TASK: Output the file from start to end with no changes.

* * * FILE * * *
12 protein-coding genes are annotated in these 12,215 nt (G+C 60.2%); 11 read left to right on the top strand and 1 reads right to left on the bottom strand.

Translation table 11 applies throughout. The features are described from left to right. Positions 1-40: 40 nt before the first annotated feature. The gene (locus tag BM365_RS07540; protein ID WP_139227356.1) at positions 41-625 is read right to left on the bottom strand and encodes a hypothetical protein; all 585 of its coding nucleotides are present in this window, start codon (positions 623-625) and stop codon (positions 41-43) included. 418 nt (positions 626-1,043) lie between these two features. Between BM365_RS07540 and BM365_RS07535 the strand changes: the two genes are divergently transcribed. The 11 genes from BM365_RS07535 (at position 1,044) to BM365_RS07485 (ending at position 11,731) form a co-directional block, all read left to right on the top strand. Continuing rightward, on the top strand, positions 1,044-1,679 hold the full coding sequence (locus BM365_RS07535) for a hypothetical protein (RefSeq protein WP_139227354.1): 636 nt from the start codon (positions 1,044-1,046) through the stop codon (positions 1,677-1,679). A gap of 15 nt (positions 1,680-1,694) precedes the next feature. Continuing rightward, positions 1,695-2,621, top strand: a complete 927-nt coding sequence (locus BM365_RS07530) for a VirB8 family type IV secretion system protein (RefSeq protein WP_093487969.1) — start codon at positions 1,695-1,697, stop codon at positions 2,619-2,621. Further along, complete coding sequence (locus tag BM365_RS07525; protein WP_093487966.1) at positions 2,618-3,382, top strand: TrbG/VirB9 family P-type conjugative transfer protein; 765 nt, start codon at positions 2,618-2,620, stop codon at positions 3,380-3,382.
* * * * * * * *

12 protein-coding genes are annotated in these 12,215 nt (G+C 60.2%); 11 read left to right on the top strand and 1 reads right to left on the bottom strand.

Translation table 11 applies throughout. The features are described from left to right. Positions 1-40: 40 nt before the first annotated feature. The gene (locus tag BM365_RS07540; protein ID WP_139227356.1) at positions 41-625 is read right to left on the bottom strand and encodes a hypothetical protein; all 585 of its coding nucleotides are present in this window, start codon (positions 623-625) and stop codon (positions 41-43) included. 418 nt (positions 626-1,043) lie between these two features. Between BM365_RS07540 and BM365_RS07535 the strand changes: the two genes are divergently transcribed. The 11 genes from BM365_RS07535 (at position 1,044) to BM365_RS07485 (ending at position 11,731) form a co-directional block, all read left to right on the top strand. Continuing rightward, on the top strand, positions 1,044-1,679 hold the full coding sequence (locus BM365_RS07535) for a hypothetical protein (RefSeq protein WP_139227354.1): 636 nt from the start codon (positions 1,044-1,046) through the stop codon (positions 1,677-1,679). A gap of 15 nt (positions 1,680-1,694) precedes the next feature. Continuing rightward, positions 1,695-2,621, top strand: a complete 927-nt coding sequence (locus BM365_RS07530) for a VirB8 family type IV secretion system protein (RefSeq protein WP_093487969.1) — start codon at positions 1,695-1,697, stop codon at positions 2,619-2,621. Further along, complete coding sequence (locus tag BM365_RS07525; protein WP_093487966.1) at positions 2,618-3,382, top strand: TrbG/VirB9 family P-type conjugative transfer protein; 765 nt, start codon at positions 2,618-2,620, stop codon at positions 3,380-3,382.